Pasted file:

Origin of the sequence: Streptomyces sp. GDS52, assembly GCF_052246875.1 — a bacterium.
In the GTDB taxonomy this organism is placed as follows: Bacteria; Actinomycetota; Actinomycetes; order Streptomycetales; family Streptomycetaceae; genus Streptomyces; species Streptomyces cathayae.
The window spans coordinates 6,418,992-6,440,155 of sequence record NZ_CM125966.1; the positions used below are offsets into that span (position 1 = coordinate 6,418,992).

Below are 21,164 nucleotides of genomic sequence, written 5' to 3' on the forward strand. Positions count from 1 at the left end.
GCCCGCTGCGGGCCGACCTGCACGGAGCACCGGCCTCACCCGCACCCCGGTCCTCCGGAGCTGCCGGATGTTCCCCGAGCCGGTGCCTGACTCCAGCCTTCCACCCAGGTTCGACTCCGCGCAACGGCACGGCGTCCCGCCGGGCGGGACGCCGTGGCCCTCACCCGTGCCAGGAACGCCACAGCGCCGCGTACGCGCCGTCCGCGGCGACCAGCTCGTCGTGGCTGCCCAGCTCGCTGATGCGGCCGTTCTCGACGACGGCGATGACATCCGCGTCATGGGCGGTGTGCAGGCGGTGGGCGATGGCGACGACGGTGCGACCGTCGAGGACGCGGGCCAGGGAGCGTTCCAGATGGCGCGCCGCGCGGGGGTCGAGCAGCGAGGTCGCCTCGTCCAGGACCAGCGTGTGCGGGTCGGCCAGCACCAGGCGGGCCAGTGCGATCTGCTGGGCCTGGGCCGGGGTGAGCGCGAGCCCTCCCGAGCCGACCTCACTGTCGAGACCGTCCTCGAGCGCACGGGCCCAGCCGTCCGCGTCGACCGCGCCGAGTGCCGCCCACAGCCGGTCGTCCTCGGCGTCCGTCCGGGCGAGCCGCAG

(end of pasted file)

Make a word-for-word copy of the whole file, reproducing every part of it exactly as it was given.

Origin of the sequence: Streptomyces sp. GDS52, assembly GCF_052246875.1 — a bacterium.
In the GTDB taxonomy this organism is placed as follows: Bacteria; Actinomycetota; Actinomycetes; order Streptomycetales; family Streptomycetaceae; genus Streptomyces; species Streptomyces cathayae.
The window spans coordinates 6,418,992-6,440,155 of sequence record NZ_CM125966.1; the positions used below are offsets into that span (position 1 = coordinate 6,418,992).

Below are 21,164 nucleotides of genomic sequence, written 5' to 3' on the forward strand. Positions count from 1 at the left end.
GCCCGCTGCGGGCCGACCTGCACGGAGCACCGGCCTCACCCGCACCCCGGTCCTCCGGAGCTGCCGGATGTTCCCCGAGCCGGTGCCTGACTCCAGCCTTCCACCCAGGTTCGACTCCGCGCAACGGCACGGCGTCCCGCCGGGCGGGACGCCGTGGCCCTCACCCGTGCCAGGAACGCCACAGCGCCGCGTACGCGCCGTCCGCGGCGACCAGCTCGTCGTGGCTGCCCAGCTCGCTGATGCGGCCGTTCTCGACGACGGCGATGACATCCGCGTCATGGGCGGTGTGCAGGCGGTGGGCGATGGCGACGACGGTGCGACCGTCGAGGACGCGGGCCAGGGAGCGTTCCAGATGGCGCGCCGCGCGGGGGTCGAGCAGCGAGGTCGCCTCGTCCAGGACCAGCGTGTGCGGGTCGGCCAGCACCAGGCGGGCCAGTGCGATCTGCTGGGCCTGGGCCGGGGTGAGCGCGAGCCCTCCCGAGCCGACCTCACTGTCGAGACCGTCCTCGAGCGCACGGGCCCAGCCGTCCGCGTCGACCGCGCCGAGTGCCGCCCACAGCCGGTCGTCCTCGGCGTCCGTCCGGGCGAGCCGCAG